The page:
Fortunate Youth at Reggies
In an age where you can’t spit without hitting an iPhone and most people are too disillusioned to spit anymore anyway, one might think that reggae is long, long gone. But fear not: enter Fortunate Youth, a band known both for its unusual instrumental arrangements (“multiple harmonies, boisterous solos, heavy keys,” its website declares) and for its long career on the nation’s reggae tour circuit. Joined by fellow reggae acts Hirie and Highdro (the latter boasts a 300-week consecutive performance streak), Fortunate Youth are sure to provide the (still) frigid citizens of Chicago with some kind of uplifting atmosphere via performances that have been described (by them) as “unforgettable.” Reggies Chicago, 2105 S. State St. Thursday, April 9, 8pm. $15-$18. 17+. (312)949-0120. (Jake Bittle)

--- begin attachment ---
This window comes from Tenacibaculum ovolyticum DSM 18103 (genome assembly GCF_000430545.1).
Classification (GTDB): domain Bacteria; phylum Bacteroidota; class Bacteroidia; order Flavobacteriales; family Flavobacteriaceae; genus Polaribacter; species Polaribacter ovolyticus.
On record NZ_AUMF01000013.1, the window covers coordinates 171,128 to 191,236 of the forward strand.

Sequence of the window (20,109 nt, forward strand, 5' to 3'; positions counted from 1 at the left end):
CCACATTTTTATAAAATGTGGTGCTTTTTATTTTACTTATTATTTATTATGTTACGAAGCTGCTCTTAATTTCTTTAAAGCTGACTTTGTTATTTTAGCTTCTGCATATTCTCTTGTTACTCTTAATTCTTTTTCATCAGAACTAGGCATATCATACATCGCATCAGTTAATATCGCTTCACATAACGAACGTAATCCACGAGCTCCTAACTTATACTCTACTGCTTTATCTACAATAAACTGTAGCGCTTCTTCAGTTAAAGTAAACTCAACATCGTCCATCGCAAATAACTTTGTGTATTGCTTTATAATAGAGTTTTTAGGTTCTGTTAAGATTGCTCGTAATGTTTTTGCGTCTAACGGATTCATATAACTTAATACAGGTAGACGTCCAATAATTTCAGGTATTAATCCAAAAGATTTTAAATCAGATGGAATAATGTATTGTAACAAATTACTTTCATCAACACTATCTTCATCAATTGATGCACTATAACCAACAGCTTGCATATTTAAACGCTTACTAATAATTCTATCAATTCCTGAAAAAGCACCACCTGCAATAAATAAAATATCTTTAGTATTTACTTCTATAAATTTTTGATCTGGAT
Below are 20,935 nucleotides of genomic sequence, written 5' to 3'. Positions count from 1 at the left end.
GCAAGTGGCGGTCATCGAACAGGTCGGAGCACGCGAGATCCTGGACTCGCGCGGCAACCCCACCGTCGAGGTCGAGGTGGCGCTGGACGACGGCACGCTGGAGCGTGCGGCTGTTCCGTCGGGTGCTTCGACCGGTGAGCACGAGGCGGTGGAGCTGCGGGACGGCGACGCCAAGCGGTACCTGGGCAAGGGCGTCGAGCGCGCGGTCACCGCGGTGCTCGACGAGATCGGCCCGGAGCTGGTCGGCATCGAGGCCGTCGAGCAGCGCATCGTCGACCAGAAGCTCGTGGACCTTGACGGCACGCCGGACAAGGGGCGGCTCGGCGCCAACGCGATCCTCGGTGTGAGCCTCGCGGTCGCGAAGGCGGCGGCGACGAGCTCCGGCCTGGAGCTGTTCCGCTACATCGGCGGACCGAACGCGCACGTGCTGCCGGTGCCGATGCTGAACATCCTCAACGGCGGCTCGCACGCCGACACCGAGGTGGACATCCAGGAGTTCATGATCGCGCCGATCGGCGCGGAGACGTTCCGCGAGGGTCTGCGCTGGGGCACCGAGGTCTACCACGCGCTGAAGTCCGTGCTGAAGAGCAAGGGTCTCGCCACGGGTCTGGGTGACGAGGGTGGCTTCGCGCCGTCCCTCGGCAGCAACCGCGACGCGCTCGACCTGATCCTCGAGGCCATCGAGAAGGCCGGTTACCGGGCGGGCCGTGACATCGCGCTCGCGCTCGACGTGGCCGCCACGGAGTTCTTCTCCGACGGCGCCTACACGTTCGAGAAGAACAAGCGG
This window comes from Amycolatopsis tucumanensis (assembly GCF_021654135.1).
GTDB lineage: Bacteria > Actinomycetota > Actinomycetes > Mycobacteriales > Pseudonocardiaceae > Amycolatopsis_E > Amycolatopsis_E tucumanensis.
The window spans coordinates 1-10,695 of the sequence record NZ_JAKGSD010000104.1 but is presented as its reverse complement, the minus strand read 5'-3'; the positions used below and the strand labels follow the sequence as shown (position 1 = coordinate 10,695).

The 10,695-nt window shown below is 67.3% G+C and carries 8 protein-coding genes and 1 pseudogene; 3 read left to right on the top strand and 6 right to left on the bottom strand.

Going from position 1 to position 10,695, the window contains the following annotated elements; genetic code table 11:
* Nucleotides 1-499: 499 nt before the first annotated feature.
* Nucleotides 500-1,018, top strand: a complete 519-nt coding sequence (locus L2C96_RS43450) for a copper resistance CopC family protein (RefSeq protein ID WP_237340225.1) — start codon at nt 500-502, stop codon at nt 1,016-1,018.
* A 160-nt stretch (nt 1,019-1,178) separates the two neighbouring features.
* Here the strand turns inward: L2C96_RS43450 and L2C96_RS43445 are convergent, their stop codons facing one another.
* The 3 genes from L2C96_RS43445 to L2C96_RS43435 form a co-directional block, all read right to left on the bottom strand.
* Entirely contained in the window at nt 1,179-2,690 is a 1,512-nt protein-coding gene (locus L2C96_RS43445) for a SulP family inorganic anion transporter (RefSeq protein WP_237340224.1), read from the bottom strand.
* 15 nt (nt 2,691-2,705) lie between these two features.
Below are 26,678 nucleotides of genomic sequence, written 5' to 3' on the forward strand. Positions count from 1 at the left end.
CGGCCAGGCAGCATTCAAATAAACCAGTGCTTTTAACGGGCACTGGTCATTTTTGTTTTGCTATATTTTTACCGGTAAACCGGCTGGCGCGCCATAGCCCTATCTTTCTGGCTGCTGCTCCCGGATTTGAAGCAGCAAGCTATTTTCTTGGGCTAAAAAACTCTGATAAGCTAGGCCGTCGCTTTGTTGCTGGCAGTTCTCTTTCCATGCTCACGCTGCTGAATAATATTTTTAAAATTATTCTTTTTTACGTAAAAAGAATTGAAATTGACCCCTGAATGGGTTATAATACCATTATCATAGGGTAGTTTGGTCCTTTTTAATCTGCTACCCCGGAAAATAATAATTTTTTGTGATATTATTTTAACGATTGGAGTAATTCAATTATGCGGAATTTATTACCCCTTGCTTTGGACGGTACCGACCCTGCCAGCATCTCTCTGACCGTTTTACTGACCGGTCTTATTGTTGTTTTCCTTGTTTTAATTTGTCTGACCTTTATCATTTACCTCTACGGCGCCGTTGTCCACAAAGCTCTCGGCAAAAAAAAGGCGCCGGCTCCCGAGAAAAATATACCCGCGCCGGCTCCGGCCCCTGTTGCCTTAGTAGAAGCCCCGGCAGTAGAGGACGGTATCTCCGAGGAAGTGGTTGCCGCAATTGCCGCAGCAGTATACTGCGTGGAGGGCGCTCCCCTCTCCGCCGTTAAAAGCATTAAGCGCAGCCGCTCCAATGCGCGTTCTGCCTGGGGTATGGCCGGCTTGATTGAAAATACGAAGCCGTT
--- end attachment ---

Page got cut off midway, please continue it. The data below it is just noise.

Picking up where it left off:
Stage and Screen

We Grew Up Here
Local band Paper Thick Walls may now be defunct, but its music lives on in a film about the struggle to retain truthful memories. Band members Eric Michaels and Kate Schell sing and star in We Grew Up Here, a 2014 film by Chicago-based filmmaking collective 15 in the Dark that literalizes the figurative: the musician protagonist, played by Michaels, realizes his past is being erased not from his mind but from real life. Throughout last year, We Grew Up Here made the rounds at several festivals, including the Chicago International Movies & Music Festival; catch it in its city of origin at the Co-Prosperity Sphere, as South Side Projections’ first spring event. A Q&A session will follow featuring Schell and director Kevin Pickman, and Schell will perform new music after the screening, making new memories in the process. Co-Prosperity Sphere, 3219 S. Morgan St. Thursday, April 2, doors 7:30pm. $5. (773)655-6769. (Julia Aizuss)